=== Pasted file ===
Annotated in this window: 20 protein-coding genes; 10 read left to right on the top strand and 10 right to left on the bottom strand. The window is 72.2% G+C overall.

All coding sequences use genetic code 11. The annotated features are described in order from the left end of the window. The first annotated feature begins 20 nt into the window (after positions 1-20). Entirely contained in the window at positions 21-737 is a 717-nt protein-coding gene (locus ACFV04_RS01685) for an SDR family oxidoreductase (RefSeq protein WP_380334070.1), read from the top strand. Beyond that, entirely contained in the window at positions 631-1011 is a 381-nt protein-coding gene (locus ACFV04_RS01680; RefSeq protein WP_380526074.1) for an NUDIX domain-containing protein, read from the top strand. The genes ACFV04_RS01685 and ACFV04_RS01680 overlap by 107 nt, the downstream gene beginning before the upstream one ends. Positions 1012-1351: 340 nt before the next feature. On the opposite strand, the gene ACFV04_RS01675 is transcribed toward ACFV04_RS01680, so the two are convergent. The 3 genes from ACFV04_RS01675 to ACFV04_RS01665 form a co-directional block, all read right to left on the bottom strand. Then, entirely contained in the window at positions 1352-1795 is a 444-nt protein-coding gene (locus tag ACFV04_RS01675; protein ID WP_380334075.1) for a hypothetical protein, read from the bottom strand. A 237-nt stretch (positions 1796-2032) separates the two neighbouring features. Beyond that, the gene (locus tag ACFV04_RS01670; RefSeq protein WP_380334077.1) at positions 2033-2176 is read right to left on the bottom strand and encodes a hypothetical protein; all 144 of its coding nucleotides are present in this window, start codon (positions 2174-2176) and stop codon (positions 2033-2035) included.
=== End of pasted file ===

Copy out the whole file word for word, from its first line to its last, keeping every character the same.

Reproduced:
Annotated in this window: 20 protein-coding genes; 10 read left to right on the top strand and 10 right to left on the bottom strand. The window is 72.2% G+C overall.

All coding sequences use genetic code 11. The annotated features are described in order from the left end of the window. The first annotated feature begins 20 nt into the window (after positions 1-20). Entirely contained in the window at positions 21-737 is a 717-nt protein-coding gene (locus ACFV04_RS01685) for an SDR family oxidoreductase (RefSeq protein WP_380334070.1), read from the top strand. Beyond that, entirely contained in the window at positions 631-1011 is a 381-nt protein-coding gene (locus ACFV04_RS01680; RefSeq protein WP_380526074.1) for an NUDIX domain-containing protein, read from the top strand. The genes ACFV04_RS01685 and ACFV04_RS01680 overlap by 107 nt, the downstream gene beginning before the upstream one ends. Positions 1012-1351: 340 nt before the next feature. On the opposite strand, the gene ACFV04_RS01675 is transcribed toward ACFV04_RS01680, so the two are convergent. The 3 genes from ACFV04_RS01675 to ACFV04_RS01665 form a co-directional block, all read right to left on the bottom strand. Then, entirely contained in the window at positions 1352-1795 is a 444-nt protein-coding gene (locus tag ACFV04_RS01675; protein ID WP_380334075.1) for a hypothetical protein, read from the bottom strand. A 237-nt stretch (positions 1796-2032) separates the two neighbouring features. Beyond that, the gene (locus tag ACFV04_RS01670; RefSeq protein WP_380334077.1) at positions 2033-2176 is read right to left on the bottom strand and encodes a hypothetical protein; all 144 of its coding nucleotides are present in this window, start codon (positions 2174-2176) and stop codon (positions 2033-2035) included.